What we see in the story of the Israelites is really pointing to the experience of the whole human race. We started out as honoured guests in the world, given a beautiful place to live in by God just as Joseph’s family were given the best land by Pharaoh, the land of Goshen. However, we too became slaves, not through the actions of Pharaoh but by making wrong choices and becoming slaves to sin. Just as for the Israelites, our children are killed at birth, not at the hands of people but by inheriting our sinful nature, being dead in their sins.
During the season of Lent we have mirrored the experience of the Israelites. Many of us will have attended an Ash Wednesday service and been marked on the forehead with a cross made of ash in oil. The ash is taken from the residue when palm crosses from the previous year are burnt. The palm crosses remind us of Palm Sunday and Jesus’ final week as he moved towards the time when his blood was shed, when he was ‘led like a lamb to the slaughter’, as Isaiah tells us, on Good Friday. The Israelites daubed their lintels and doorposts and we have our foreheads daubed. And then, we wait, not for just a night, but for the 6 weeks of Lent.
Paul points out in his letter that, if what we wait for is not true, we are to be pitied above all people. The Israelites waited for the angel to arrive to give them freedom. We wait for Jesus to be resurrected, because only if he is are we freed from the slavery of sin and death. It was the death of every first born in Egypt that finally bought freedom for the Israelites. It is the death and resurrection of God’s only Son which buys freedom for us from our old life into a new and wonderful life full of promise. The resurrection allows us to walk into the Promised Land of abundant life.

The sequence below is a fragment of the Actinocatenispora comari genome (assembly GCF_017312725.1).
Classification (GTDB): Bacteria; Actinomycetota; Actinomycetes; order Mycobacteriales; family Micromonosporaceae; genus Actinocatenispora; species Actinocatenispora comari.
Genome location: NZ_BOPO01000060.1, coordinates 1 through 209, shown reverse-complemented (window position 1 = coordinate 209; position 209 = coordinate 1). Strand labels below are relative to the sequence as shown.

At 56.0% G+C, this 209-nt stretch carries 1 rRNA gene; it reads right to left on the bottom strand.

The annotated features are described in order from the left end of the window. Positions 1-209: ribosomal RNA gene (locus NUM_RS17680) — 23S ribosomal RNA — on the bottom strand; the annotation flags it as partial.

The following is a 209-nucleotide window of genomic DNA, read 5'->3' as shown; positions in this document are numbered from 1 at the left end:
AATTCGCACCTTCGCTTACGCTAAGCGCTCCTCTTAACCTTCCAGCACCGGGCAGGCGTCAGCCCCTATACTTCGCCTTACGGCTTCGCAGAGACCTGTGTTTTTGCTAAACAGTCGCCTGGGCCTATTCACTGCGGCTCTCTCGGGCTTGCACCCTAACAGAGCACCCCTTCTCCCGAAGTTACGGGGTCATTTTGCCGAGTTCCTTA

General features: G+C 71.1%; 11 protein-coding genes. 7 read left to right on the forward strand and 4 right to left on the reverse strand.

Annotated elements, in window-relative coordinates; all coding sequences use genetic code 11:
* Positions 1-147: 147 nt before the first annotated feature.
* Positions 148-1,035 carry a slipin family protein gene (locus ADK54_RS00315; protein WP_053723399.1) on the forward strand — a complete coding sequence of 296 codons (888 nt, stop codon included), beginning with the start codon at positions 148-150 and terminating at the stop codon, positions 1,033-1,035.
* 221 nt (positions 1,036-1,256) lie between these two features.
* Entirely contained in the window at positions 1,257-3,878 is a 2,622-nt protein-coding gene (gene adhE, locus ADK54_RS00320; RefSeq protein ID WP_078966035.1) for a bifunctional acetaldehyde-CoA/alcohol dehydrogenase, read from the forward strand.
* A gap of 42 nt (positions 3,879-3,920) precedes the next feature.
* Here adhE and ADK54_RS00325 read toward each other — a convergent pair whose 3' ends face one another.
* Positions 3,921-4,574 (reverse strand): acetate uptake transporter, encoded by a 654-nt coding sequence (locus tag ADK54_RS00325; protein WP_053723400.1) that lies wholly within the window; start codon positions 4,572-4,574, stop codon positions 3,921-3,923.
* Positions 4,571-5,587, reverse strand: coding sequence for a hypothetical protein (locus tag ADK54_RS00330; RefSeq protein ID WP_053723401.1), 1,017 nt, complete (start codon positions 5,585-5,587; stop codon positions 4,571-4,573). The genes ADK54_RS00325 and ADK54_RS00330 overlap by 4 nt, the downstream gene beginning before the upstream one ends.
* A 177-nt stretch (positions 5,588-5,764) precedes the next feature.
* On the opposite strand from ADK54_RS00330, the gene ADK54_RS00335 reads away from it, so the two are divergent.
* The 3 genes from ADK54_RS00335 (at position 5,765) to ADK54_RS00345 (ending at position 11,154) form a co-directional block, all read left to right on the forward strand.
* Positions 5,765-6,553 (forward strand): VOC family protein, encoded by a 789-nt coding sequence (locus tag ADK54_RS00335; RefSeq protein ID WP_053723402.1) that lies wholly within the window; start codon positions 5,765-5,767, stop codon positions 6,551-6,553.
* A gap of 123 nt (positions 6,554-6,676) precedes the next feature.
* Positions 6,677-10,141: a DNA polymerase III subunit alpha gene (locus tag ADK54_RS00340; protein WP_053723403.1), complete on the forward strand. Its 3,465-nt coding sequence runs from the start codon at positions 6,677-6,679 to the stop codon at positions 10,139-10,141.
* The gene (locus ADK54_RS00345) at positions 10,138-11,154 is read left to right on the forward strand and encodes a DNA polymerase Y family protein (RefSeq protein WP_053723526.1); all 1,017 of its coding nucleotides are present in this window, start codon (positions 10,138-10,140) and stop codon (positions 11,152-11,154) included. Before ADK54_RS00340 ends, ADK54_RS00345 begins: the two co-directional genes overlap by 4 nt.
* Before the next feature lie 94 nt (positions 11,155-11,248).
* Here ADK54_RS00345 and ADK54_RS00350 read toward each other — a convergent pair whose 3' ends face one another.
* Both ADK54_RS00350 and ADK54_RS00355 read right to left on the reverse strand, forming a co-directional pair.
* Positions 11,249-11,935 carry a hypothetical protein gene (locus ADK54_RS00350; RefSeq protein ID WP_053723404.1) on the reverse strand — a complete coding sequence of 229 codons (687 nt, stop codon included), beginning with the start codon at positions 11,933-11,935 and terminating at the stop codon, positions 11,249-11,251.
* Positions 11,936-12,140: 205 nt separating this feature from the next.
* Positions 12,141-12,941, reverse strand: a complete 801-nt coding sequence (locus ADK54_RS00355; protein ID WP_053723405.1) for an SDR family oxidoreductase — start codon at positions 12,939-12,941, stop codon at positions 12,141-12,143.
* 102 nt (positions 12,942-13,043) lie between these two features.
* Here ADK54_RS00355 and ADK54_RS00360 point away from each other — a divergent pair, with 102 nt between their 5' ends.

We are just into the beginning of the 6 weeks of the Easter season. It took Jesus’ followers that time to piece together their understanding of what had happened on Easter Day. Jesus had done his best to prepare them but they were still not ready for the resurrection when it came. God in his mercy provided lots of evidence to help them. As Paul tells earlier in Chapter 15 of 1 Corinthians, Jesus ‘appeared to Cephas, then to the twelve. Then he appeared to more than five hundred brothers and sisters at one time, most of whom are still alive, though some have died. Then he appeared to James, then to all the apostles. Last of all, as to someone untimely born, he appeared also to me.’ We can choose to ignore these eye witness accounts or we can do like the Israelites and live as though they are true.
God knows we will doubt and find that the life of faith is rocky at times. Just as the Israelites were given their Passover, we have our great feast of Easter Day and our regular lesser feasts of Sundays through the year when we eat bread and drink wine in communion services to remember what Jesus did the night before he died. We are not objects of pity, putting our faith in something that never happened. Our faith is not futile; we are not still in our sins; those who have died in Christ have not perished; we have hope for more than just this life. The resurrection happened and we have been raised with Christ. Our sins are forgiven.
Did you notice that Pharaoh asked for a blessing from the Israelites? As they gained their freedom he asked to be blessed by them. We too can offer a blessing to those who have done wrong to us. As forgiven people we can live in the joy of being forgivers.
As John Bunyan wrote:
Far better news the Gospel brings.
It bids us fly and gives us wings.
Doubt not his sacrifice can save.
God sealed it with an empty grave.
And by his blood and life we live,
and now have freedom to forgive.